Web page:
If your financial institution values offering a differentiated product to your chosen merchants and consumers, then this is the right option for you.

 

Card platform partnership

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What is the card platform partnership model?

With a card platform partnership, card networks facilitate point-of-sale transactions between the issuing financial institution and the consumer on their existing credit cards—meaning card holders are still able to reap the benefits of credit card points. With this model, the card issuers are not directly tied to any merchants, and cardholders do not need to “apply” for a new loan. The card platform partnership model is a feasible option for financial institutions with existing card network relationships. Customers can access the BNPL funding option after they have already made a purchase on the card. Known as “post-purchase BNPL,” with this option, the customer must log in to their credit card account and select the BNPL funding option. 

 

A few examples of card-issuers currently using the card platform partnership model are: Citi Flex Pay, My Chase Plan and AmEx Pay It Plan It.

 

Pros / Cons of card platform partnership model:

This model is a good fit for financial institutions that currently offer credit cards and are looking to further engage with existing customers. By integrating BNPL into a credit card, financial institutions will be able to strengthen their relationship with current customers. However, this model of BNPL functions as an afterthought for customers.

 

Unlike the models discussed above, the BNPL funding comes after the customer has made a purchase. This limitation hinders a financial institution’s ability to engage customers. Additionally, recruiting new customers will be difficult with this model. Customers will need to sign up for the credit card to be able to use this model of BNPL funding.

 

Is this the right fit for you?

If your financial institution currently offers a credit card, this model would be a safe bet. However, post-purchase BNPL has not seen the same explosive growth over the past year as other BNPL models.

 

Finding the right fit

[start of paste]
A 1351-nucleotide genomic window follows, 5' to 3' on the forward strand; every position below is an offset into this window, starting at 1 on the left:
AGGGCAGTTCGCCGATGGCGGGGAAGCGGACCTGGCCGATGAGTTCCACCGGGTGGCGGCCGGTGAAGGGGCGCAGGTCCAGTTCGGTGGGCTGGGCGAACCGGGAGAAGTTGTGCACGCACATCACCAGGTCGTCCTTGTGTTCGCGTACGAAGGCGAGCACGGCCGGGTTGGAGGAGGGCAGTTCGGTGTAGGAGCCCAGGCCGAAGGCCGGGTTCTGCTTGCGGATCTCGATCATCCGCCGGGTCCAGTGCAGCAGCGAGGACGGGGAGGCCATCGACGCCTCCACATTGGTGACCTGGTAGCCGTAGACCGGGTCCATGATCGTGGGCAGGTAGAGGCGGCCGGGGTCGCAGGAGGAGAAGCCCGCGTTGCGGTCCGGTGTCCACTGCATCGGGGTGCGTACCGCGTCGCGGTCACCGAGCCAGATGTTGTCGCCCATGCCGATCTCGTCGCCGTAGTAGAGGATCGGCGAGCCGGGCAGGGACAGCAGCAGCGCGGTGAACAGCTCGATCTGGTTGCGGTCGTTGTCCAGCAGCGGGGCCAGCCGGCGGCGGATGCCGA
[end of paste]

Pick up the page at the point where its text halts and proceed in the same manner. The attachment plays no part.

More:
The BNPL explosion we’ve seen during the past year has been largely driven by a tremendous shift in the behaviors of consumers, who want immediate, friction-free shopping experiences. Choosing the right BNPL model for your organization comes down to the unique demands of your customers.

 

While the marketplace model offers easy integration, financial institutions have to compete against each other. Since the model connects multiple lenders to one merchant, each consumer will be matched with their best fit lender. Unfortunately, the consumer’s best fit may not be your financial institution. Additionally, this model treats the financial institution as a background player and avoids driving attention back to it.  

The rent-a-platform model offers the opposite solution. Financial institutions get a branded platform, new and existing consumer retention and direct interaction with their chosen merchants. While this platform takes more time to build, the end result is unmatched. 

 

If your financial institution is looking for faster integration, look no further than the credit card partnership model. By integrating with an existing credit card, financial institutions can strengthen their relationships with current customers. However, this model makes it difficult to drive new customers, as the post-purchase BNPL option surfaces after the customer makes a purchase. 

 

With BNPL financing gaining popularity at a rapid pace, merchants, lenders and consumers alike are on the lookout for their best fit. Luckily, there are many options that can position you for success.

 

To learn more about how POS strategies help create differentiated offerings that drive stickiness and brand loyalty, watch our webinar This Isn’t Your Typical Recession (Part 3) – A New Age of Point-of-Sale Financing.